One of the most formative events in recent memory was when friends of ours, very scholarly in biblical matters, and deeply respected, turned to Roman Catholicism and made it integral to their Christianity.
It made me examine everything I ever knew, with the view to asking the question, "Should I do the same?" And while I gained a new appreciation for things Catholic, the answer, after years of pondering, has been a most emphatic no.
I suppose the central reason for that "no" among many, is the lack of any foreshadowing from the Gospels of the edifice that comes to mind when we think of Roman Catholicism. "I will build my church, (my assembly, my gathering)" does not presage St. Peter's Basilica or the enormous, quasi-military power structure that headquarters there, however you slice it. The Papa, the Vicar of Christ doesn't remind me at all of the one of whom he is supposed to be Vicar. I speak not of his personal life, of which I know nothing, but of his function -- he administers his organization, he is not known for casting out many demons and raising dead people to life. But, you might say, Tradition, the "line that runs off the end of the page" has taken us here and therefore it's right. Well I think there's more than a inkling that that line has wandered considerably and even erred at times (we're only human after all). At any rate, it is a legitimate argument that if the end result is so different than the beginning, exclusivity cannot be claimed-- that other end results are also possible.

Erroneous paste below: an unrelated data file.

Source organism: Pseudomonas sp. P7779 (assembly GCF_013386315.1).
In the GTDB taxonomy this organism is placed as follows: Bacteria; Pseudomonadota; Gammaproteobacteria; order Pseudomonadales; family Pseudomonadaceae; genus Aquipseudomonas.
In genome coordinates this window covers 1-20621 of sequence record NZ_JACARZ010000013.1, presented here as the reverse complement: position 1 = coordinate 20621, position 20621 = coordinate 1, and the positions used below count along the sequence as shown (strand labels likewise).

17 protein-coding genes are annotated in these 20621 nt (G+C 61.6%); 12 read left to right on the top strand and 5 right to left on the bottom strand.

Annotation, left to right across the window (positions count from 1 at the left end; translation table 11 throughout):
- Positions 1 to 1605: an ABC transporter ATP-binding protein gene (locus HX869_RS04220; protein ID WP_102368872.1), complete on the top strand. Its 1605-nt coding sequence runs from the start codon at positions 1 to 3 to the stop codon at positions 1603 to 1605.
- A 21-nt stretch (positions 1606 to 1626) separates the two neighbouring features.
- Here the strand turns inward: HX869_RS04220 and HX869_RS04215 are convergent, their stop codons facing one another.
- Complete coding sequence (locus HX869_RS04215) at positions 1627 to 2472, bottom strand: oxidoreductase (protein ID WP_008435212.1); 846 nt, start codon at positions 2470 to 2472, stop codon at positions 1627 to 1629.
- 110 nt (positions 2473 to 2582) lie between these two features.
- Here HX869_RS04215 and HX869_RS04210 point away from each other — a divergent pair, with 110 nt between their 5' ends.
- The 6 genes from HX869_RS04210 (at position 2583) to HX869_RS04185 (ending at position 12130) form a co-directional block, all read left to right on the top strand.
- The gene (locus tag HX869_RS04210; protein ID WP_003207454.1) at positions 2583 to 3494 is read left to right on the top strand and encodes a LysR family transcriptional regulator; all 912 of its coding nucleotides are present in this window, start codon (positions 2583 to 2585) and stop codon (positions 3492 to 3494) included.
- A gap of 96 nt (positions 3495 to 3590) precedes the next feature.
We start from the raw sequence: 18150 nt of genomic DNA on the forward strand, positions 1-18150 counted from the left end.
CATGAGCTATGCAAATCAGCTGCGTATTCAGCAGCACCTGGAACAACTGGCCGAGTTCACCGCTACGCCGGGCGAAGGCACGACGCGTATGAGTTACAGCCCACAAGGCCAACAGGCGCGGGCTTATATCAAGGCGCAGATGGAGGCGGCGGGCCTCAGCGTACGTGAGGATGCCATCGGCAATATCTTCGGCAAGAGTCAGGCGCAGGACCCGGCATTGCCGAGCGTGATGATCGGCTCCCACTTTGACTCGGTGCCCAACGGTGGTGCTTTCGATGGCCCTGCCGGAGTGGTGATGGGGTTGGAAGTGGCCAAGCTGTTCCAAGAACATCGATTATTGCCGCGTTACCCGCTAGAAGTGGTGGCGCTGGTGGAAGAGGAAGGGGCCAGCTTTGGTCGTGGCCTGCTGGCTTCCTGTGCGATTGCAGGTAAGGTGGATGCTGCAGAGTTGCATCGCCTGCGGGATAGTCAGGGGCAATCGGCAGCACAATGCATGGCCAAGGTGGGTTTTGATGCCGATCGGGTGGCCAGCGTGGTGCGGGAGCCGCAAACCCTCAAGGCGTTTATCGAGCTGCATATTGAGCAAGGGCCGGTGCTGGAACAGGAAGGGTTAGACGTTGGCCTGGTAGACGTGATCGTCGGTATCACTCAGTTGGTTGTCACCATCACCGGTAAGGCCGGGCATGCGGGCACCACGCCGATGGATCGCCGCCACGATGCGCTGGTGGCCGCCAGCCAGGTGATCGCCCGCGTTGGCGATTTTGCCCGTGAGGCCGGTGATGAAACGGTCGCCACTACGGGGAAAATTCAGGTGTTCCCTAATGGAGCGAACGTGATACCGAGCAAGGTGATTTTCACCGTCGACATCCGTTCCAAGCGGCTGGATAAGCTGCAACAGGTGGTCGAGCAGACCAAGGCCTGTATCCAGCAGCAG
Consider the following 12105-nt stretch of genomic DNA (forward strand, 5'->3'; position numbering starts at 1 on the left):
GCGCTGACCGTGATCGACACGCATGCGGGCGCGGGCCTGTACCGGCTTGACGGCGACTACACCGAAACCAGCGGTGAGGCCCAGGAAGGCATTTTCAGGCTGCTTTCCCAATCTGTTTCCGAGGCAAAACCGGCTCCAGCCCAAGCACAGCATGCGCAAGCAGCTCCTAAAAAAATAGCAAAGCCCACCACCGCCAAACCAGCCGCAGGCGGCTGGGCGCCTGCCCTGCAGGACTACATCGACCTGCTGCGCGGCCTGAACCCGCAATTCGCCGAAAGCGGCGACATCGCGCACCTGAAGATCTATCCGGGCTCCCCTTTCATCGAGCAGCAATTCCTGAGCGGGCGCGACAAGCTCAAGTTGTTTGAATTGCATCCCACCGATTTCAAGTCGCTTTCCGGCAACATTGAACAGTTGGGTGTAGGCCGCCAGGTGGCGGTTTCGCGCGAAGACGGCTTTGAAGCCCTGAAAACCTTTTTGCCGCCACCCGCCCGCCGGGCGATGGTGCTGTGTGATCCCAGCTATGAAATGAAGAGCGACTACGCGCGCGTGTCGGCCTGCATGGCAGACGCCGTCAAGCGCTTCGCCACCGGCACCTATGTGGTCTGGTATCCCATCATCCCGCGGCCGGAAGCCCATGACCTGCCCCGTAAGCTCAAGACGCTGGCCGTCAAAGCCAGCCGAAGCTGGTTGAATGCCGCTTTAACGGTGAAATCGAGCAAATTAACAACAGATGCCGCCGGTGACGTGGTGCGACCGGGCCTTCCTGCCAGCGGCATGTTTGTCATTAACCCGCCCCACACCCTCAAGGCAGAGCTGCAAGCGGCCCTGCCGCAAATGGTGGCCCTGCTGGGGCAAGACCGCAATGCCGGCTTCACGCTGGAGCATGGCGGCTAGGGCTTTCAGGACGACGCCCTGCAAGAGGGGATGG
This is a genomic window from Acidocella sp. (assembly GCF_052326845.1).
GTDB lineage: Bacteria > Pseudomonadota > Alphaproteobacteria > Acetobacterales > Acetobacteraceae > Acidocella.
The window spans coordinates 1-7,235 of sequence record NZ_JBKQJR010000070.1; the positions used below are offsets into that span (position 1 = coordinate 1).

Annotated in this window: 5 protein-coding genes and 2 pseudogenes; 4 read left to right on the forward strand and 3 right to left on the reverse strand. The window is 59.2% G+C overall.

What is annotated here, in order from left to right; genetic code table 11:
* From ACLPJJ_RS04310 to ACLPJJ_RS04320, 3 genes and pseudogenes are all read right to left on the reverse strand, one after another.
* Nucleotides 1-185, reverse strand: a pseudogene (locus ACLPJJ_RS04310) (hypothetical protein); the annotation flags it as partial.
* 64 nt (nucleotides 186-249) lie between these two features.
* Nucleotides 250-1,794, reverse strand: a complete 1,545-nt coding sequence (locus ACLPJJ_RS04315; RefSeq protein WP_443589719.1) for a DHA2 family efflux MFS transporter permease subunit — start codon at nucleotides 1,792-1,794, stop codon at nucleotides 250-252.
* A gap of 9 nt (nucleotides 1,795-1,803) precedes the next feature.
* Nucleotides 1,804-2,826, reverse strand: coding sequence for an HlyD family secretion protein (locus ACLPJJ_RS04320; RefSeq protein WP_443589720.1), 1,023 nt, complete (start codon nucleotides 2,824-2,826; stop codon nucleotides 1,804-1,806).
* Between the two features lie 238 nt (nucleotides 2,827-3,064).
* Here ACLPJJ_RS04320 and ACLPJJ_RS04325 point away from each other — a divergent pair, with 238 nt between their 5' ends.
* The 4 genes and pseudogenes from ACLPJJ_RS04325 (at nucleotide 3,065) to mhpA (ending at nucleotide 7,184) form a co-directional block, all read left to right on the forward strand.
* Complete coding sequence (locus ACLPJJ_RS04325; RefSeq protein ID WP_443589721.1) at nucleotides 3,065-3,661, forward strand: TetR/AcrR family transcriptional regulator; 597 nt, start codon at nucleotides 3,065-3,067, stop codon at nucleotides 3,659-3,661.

I maintain that the Roman Catholic church is a cultural expression of the Roman empire expressed through medieval values. Which is not a problem -- cultural expressions are a fine thing in my view. They just are not normative or exclusive. Which means that other cultural expressions -- post Renaissance individualism, tribal collectivism, and so on are equally valid. And I don't have to give my allegiance to the pope.